Legislators, however, also need to act to protect the state against droughts. That effort should start by ensuring the reliability of water exports from Northern California. Water that flows through the Sacramento-San Joaquin Delta serves two-thirds of the state's population and irrigates millions of acres of farmland.
But the delta's environmental ills have already prompted periodic cutbacks in water exports. And the estuary is ringed with deteriorating levees that could collapse in an earthquake. The state's most promising approach is to channel water exports around the troubled delta, but whatever solution emerges, the state cannot afford to lose a supply of water that much of California depends upon.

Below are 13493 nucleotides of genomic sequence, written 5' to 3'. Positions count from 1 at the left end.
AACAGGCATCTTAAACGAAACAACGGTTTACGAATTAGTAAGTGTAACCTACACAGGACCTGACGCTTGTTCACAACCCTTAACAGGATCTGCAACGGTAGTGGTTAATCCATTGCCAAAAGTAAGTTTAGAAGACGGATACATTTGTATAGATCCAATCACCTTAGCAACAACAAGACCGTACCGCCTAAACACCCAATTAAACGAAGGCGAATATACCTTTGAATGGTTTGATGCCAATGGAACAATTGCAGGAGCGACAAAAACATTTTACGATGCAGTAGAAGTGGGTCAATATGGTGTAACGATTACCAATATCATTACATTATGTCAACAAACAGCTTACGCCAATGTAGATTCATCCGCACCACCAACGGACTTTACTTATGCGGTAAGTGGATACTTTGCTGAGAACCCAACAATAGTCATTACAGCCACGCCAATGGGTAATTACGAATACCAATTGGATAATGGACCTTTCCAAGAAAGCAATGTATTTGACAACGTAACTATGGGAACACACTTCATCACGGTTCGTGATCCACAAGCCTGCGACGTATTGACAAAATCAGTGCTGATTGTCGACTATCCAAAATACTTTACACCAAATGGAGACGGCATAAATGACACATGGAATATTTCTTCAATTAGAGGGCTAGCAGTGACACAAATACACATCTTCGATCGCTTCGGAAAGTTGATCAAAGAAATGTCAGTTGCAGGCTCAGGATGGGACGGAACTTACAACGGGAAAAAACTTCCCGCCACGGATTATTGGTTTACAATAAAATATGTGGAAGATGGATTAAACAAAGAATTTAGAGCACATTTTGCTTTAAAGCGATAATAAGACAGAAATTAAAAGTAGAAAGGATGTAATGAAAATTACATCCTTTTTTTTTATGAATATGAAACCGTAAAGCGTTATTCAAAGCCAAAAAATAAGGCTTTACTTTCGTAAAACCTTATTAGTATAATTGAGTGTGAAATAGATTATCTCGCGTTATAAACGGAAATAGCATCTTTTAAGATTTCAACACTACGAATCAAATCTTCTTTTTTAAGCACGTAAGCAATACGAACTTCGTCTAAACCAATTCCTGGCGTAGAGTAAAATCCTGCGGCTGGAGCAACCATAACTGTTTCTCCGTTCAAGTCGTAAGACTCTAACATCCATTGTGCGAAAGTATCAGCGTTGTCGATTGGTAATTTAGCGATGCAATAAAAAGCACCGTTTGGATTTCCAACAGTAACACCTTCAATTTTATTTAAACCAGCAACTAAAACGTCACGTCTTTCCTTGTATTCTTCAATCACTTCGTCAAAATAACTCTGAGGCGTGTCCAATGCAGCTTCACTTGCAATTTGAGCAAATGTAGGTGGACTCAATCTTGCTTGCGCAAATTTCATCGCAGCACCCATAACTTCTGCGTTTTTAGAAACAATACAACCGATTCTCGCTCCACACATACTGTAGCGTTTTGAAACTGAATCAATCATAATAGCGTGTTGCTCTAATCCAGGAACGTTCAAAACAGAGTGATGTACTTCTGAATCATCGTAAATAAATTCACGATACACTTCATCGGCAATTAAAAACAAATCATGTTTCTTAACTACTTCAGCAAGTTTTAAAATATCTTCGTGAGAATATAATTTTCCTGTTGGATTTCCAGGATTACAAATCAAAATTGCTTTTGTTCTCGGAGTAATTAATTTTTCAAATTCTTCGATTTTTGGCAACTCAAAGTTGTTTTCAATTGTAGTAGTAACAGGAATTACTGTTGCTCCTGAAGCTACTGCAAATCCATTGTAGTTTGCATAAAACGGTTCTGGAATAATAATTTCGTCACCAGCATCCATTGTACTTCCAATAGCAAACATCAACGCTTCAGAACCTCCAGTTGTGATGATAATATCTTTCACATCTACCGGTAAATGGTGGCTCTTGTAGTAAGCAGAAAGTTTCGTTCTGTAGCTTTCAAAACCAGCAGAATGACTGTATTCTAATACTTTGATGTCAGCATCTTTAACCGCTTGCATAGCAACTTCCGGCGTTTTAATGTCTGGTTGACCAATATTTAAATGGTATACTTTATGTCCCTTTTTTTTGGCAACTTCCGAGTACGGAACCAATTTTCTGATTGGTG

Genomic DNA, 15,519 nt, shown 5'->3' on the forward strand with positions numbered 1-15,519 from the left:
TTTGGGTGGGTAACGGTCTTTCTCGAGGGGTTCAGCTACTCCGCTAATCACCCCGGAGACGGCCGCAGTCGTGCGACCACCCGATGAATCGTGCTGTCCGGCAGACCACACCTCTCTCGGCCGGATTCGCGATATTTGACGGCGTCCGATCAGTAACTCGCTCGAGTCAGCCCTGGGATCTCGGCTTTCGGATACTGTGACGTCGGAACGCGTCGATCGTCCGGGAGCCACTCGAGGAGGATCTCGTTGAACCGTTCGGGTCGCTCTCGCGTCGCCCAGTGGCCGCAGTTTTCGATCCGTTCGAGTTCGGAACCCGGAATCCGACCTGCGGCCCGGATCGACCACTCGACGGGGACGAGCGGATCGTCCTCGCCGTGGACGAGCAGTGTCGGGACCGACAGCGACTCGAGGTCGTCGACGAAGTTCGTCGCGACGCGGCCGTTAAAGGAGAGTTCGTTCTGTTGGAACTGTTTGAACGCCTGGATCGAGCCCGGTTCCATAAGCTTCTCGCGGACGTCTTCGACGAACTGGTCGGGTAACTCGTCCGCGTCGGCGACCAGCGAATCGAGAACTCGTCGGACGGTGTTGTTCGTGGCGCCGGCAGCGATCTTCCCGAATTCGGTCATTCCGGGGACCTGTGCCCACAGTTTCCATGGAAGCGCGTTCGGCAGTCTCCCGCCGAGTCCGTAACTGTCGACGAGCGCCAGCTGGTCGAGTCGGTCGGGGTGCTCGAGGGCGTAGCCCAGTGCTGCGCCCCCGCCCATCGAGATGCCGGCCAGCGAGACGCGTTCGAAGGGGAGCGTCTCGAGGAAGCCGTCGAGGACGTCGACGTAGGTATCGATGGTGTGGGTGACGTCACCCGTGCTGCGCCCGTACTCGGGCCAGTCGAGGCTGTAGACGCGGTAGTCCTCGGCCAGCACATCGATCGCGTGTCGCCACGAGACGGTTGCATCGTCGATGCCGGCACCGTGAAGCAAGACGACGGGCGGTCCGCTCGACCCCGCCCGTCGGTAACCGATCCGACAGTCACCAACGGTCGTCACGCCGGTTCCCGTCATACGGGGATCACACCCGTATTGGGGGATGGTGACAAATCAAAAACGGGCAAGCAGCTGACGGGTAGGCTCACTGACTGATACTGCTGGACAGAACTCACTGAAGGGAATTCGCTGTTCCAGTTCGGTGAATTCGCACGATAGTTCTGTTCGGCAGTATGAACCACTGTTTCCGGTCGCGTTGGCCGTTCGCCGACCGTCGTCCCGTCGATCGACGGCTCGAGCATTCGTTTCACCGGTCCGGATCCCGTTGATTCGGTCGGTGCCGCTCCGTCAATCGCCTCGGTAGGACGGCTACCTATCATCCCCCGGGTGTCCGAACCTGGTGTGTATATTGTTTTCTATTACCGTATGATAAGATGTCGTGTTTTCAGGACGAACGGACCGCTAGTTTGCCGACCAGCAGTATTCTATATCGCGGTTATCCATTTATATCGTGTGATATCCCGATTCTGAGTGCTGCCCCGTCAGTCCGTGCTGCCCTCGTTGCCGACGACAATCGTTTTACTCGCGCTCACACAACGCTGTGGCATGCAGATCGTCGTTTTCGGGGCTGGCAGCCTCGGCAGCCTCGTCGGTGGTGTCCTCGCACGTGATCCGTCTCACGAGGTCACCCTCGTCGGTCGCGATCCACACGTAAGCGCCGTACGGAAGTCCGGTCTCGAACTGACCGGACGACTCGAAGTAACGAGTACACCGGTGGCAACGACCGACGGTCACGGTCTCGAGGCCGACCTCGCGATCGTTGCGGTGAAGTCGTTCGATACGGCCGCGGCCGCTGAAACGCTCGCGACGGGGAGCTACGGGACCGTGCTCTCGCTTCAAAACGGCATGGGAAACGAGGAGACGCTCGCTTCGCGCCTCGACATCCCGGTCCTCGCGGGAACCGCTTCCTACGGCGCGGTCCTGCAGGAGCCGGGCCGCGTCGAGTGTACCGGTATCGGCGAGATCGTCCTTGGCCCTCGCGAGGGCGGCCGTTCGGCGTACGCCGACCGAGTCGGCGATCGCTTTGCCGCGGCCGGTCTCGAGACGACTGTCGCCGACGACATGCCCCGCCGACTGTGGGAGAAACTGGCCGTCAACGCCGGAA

The state also needs to increase water storage capacity. Long-range forecasts predict the state could increasingly get more winter rain and less snow, requiring California to catch and store more winter runoff to get through the hot summer months.
Paying for such improvements will also require legislators to craft a more realistic water bond, instead of the bloated $11.1 billion measure now on the 2014 ballot. Legislators should strip away the pork projects, focus the spending on the state's crucial water needs and keep the cost as low as possible.
Making sure the state has enough water requires dedicated effort, careful planning and political will. If that challenge seems too daunting, consider the alternative: a thirsty state increasingly hobbled by water shortages.